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"Biggest Lies in History" Topic


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Tango01 Supporting Member of TMP18 Mar 2020 9:46 p.m. PST

"According to myth, a young George Washington confessed to cutting down a cherry tree by proclaiming, "I cannot tell a lie." The story is testament to how much respect Americans have for their cherished first president and honesty in general. Unfortunately, in the annals of history it seems there are 10 dishonest scoundrels for every honorable hero like Washington.

Supposedly, the truth can set you free. But for many, deceit holds the key to money, fame, revenge or power, and these prove all too tempting. In history, this has often resulted in elaborate hoaxes, perjuries, and forgeries that had enormous ripple effects…"
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Amicalement
Armand

USAFpilot19 Mar 2020 12:51 p.m. PST

Five steps forward then four steps backwards; it's the human way. We eventually get to the truth. I too once believed that Columbus discovered that the world was round; and only many years later leaned that the ancient Greeks proved that the Earth was round through mathematics.


"The only true wisdom is in knowing you know nothing." Socrates

Tango01 Supporting Member of TMP20 Mar 2020 12:15 p.m. PST

(smile)

Amicalement
Armand

Puster Sponsoring Member of TMP21 Mar 2020 7:26 p.m. PST

Certainly debatable. Nazi propaganda and the Dreyfus affair would make it on my list, but nothing of the other stuff.

Sheer audacity would imho put the "baby incubator" story that helped to kindle the first Gulf war up as a candidate.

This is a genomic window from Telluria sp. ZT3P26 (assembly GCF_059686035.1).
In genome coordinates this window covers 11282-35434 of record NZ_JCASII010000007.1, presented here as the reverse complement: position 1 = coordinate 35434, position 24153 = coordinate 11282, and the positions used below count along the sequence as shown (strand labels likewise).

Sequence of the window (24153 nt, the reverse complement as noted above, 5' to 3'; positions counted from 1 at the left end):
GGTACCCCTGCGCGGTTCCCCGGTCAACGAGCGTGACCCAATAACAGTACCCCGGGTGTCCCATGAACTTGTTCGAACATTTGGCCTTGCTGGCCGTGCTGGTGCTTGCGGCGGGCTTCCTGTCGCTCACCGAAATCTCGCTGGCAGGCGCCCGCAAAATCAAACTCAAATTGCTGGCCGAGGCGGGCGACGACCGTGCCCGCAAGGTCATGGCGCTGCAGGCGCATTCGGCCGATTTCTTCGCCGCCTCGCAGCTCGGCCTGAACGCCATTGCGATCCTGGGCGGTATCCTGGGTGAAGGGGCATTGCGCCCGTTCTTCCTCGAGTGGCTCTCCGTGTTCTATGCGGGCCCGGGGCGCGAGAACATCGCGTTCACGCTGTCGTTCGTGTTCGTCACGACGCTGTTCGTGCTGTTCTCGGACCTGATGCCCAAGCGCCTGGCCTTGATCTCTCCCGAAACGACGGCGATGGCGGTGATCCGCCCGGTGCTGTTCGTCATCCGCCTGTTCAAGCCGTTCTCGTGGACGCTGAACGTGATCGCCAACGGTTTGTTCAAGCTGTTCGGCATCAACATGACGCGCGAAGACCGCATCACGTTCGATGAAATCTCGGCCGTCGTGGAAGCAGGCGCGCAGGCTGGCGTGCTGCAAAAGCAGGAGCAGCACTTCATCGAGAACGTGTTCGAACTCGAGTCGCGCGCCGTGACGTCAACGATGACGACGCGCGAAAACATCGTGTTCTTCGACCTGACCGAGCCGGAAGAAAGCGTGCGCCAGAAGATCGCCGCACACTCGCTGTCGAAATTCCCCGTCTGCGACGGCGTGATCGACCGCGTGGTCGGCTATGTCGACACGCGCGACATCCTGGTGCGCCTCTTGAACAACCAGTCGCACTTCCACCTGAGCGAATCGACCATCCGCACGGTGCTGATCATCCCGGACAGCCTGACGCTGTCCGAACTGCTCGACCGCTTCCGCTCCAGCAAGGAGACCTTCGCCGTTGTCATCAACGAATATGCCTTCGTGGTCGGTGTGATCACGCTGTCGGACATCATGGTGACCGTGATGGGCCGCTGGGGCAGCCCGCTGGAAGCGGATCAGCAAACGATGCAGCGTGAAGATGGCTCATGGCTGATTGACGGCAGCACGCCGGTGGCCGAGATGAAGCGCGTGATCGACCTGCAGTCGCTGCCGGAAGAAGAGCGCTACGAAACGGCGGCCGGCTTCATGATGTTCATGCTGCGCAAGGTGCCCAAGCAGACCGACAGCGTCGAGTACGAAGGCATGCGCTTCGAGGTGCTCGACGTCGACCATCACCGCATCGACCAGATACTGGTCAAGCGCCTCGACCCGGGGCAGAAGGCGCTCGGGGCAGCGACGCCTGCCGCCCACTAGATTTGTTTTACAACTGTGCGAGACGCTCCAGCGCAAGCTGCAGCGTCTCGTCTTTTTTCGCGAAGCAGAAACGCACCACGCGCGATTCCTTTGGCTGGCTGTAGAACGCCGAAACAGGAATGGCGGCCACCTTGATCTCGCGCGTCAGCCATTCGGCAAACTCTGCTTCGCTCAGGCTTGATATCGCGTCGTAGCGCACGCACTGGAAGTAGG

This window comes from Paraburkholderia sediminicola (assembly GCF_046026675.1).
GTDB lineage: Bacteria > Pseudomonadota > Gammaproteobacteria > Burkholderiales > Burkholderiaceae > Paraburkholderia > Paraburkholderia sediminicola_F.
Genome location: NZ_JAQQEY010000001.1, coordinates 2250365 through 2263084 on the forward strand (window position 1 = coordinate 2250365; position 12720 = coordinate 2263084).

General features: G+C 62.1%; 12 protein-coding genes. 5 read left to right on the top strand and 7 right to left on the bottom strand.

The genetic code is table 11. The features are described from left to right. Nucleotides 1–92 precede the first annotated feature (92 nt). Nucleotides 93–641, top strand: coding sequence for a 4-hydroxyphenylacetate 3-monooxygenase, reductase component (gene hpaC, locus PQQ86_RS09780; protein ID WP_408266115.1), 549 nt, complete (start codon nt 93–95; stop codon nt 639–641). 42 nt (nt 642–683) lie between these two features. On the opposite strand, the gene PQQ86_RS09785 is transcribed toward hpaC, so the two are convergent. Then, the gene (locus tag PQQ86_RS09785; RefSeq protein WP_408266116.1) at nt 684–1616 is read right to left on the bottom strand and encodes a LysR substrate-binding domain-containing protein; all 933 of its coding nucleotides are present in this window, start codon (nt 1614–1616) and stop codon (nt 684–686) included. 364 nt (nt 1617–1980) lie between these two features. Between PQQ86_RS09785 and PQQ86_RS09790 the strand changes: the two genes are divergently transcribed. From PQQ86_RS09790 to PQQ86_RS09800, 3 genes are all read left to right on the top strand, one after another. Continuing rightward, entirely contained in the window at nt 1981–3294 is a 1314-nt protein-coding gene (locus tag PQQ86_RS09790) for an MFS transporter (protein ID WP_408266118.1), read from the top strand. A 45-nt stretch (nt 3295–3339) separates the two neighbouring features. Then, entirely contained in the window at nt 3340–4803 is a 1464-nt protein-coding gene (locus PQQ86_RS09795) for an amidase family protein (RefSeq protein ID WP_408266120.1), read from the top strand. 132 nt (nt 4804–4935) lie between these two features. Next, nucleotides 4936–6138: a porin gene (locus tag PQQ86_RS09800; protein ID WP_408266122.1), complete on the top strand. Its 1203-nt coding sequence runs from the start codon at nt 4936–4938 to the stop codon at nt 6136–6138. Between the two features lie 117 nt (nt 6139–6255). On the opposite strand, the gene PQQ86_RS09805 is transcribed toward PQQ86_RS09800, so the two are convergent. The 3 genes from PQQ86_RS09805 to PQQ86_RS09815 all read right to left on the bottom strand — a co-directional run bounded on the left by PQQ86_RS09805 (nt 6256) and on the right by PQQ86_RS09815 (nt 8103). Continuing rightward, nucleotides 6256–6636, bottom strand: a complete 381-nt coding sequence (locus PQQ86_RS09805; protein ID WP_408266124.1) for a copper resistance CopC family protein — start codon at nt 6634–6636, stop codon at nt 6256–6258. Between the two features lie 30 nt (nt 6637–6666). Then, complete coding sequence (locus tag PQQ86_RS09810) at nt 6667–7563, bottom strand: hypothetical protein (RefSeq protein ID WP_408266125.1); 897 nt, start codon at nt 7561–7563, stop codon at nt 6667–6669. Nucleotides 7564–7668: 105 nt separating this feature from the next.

Better yet the "contemptible little army", a sleight that certainly made many an honest Tommy give his best to show the dastardly Huns when in fact the term is a purely British propaganda fabrication.

von Schwartz25 Mar 2020 6:48 p.m. PST

@USAFpilot
"The only true wisdom is in knowing you know nothing." Socrates

Wouldn't this be the polar opposite to Dunning-Krueger?

If this is the case I must be bloody genius!

Bowman27 Mar 2020 3:42 a.m. PST

The only true wisdom is in knowing you know nothing

The Socratic quote is an oxymoron and was probably used by Plato for it's hyperbolic effect. It's an example of a self-referential paradox.

On the other hand, Dunning-Kruger says that people who are competent in a subject have the cognitive abilities to see the extent of their competency.

So D-K may have it as:

"The only true wisdom is knowing the limitations of your knowledge".

That's not the same as knowing nothing.

von Schwartz30 Mar 2020 7:02 p.m. PST

@Bowman

Apparently my self-deprecating and sarcastic wit is not appreciated here.

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